The light goes on and off. It flickers for a few seconds, and then everything turns dark again. Hala sits on the floor of her small room in Beirut. Ahmed, one of her five sons, runs to one of the room’s corners. Unerringly he climbs over a suitcase which lies around. He knows exactly which lumps and bumps he has to watch out for. In Sabra, one of the poorest and most densely populated areas of the Lebanese capital, the electricity hardly ever works. It gets dark early here, but the light bulb never lasts longer than a few minutes.
SYRIA: Images From Inside
An illustration of the life Syrian refugees left behind, images shared with CARE Syrian refugee volunteers, as captured by their family who have remained behind.
More than 2.8 million people have fled the country
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CARE began operating in Syria in 2013 by providing lifesaving emergency assistance to people affected by the conflict in Syria. We are providing food and emergency supplies to families, psychosocial support to children and emergency medical equipment and support for women.
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Four million children are devastated and an entire generation is at risk.
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Almost half of the population of Syria is displaced or in need of assistance.
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Syria Refugee Crisis
The ongoing armed conflict in Syria has affected more than 9.3 million people, including 4 million children. We’re working to help the more than 2.5 million Syrian refugees struggling to survive.
A 45-minute drive from Amman, the capital of Jordan, a bumpy road leads to a sea of tents. Children are playing next to big barrels filled with rainwater, rusty cages with chickens and goats, and burning piles of rubbish. Sahab, aged 24, sits on a thin brown mattress in one of the tents. One hand caresses her one-year-old son Khalil’s* hair; the other rests on her belly. In three months Sahab is due to give birth to her second son. ‘I will raise my children in this tent,’ she says, and sounds as if she had to convince herself of this fact.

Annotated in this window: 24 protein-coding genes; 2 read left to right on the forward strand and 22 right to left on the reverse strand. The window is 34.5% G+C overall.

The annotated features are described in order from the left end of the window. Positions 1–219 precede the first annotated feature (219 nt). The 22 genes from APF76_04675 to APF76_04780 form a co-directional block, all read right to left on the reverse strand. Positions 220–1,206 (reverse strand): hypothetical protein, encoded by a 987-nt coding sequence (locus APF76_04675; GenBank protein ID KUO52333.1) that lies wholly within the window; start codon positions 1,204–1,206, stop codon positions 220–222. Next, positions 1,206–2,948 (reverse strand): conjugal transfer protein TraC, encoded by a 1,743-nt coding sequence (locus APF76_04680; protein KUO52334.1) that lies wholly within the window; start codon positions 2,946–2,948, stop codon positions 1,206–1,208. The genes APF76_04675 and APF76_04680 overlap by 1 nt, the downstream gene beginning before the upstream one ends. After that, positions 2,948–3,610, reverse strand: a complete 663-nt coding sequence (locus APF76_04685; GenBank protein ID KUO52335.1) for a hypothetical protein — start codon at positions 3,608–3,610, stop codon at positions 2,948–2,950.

A dusty road in the city of Irbid in the North of Jordan, about an hour's drive from the Syrian border. Box-shaped houses with small, barred windows are strung together. White colour chips off brown walls, wires are hanging down, rubble piles at the side of the street. Ten year old Maraa lives in one of these houses. A narrow, naked staircase leads to her flat on the second floor. Maraa's mother opens the door and welcomes us into her living room, which serves as both living room and bedroom. Carpets are lying on the cold ground, a light bulb hangs from the ceiling.
Sabeen is a Palestinian refugee from Syria who fled to Lebanon a year and a half ago with eight of her children, a daughter-in-law and four grandchildren. A son and a brother were left behind in Syria. The son wanted to join them but was unable to get a visa. He tried to smuggle himself into the country but was arrested, detained for two months, and sent back to Syria. This family might not be in Lebanon much longer anyway. All family members have expired Lebanese visas and are vulnerable to refoulement, or forced return to Syria.
For three Syrian women who escaped the war, the main thing about Azraq refugee camp is that people are not trying to kill each other. “I cannot see more violence” says Safa (20).
Inside one of thousands of identical white metal huts in the desert, three Syrian women sit on their respective mattresses, handed to them by the UN refugee agency. They have terrible stories to tell.
Eighty-three percent of all the lights in Syria have gone out since the start of the conflict there, a global coalition of humanitarian and human rights organisations has revealed ahead of the fourth anniversary on March 15.
Analysing satellite images, scientists based at Wuhan University in China and the University of Maryland, in co-operation with the #WithSyria coalition of 130 non-governmental organisations, have shown that the number of lights visible over Syria at night has fallen by 83% since March 2011.